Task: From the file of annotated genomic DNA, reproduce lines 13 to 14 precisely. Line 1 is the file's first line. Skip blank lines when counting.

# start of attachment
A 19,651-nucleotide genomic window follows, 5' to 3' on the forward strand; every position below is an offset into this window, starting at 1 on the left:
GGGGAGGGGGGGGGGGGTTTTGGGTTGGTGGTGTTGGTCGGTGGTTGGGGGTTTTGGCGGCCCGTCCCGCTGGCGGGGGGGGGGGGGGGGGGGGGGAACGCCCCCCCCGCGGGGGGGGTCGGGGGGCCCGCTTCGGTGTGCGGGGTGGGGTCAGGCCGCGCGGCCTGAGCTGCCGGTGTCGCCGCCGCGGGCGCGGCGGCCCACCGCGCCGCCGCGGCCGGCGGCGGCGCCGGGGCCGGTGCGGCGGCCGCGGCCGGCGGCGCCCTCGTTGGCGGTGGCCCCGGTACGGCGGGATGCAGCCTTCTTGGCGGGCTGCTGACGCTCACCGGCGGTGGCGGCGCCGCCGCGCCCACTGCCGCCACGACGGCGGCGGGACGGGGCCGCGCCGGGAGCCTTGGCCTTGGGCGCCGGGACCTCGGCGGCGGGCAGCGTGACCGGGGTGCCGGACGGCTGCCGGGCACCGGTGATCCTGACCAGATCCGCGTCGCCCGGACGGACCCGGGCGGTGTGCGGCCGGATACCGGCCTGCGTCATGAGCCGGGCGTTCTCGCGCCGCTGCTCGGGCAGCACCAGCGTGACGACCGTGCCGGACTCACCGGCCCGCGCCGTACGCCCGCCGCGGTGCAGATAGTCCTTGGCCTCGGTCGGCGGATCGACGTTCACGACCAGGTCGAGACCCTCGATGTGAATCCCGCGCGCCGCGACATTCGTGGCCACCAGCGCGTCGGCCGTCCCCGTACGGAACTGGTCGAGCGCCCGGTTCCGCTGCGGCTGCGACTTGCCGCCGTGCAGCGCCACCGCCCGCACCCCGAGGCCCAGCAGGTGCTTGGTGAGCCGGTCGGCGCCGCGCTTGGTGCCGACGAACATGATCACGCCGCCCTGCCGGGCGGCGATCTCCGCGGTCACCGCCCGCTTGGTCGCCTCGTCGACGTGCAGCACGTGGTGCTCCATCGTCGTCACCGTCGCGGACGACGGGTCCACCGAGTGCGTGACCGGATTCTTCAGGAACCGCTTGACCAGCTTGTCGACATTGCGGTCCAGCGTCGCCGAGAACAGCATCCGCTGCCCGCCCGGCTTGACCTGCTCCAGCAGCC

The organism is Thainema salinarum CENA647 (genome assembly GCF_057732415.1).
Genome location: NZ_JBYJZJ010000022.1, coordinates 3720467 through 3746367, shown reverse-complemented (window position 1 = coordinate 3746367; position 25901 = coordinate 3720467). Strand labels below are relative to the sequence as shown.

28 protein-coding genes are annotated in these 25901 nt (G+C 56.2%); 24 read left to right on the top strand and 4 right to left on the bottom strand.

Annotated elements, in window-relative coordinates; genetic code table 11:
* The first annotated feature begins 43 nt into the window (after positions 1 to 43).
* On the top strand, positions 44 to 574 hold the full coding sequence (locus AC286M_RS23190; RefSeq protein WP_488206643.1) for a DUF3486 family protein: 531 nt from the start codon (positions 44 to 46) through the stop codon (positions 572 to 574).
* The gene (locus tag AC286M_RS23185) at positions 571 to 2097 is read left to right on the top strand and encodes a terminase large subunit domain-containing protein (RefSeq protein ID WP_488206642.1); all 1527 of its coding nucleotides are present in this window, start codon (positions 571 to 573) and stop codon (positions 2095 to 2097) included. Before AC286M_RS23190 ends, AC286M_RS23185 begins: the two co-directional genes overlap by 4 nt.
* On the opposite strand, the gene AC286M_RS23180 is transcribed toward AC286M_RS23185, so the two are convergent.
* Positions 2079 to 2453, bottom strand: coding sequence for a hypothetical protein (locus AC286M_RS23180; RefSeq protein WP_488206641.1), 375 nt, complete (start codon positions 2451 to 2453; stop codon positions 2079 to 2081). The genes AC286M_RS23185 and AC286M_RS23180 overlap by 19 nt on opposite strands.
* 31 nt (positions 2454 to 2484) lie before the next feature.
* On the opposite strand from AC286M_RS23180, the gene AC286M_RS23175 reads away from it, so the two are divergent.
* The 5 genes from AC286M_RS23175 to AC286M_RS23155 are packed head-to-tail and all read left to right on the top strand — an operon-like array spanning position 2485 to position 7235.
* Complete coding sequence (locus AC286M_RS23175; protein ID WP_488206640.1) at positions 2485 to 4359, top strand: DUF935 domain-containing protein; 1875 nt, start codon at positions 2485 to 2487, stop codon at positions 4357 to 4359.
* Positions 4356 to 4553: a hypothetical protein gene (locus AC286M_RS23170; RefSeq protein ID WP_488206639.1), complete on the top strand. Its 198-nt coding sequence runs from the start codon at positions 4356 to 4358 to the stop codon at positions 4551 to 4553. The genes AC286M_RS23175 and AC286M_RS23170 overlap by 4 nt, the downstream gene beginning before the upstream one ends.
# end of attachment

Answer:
* On the opposite strand from AC286M_RS23180, the gene AC286M_RS23175 reads away from it, so the two are divergent.
* The 5 genes from AC286M_RS23175 to AC286M_RS23155 are packed head-to-tail and all read left to right on the top strand — an operon-like array spanning position 2485 to position 7235.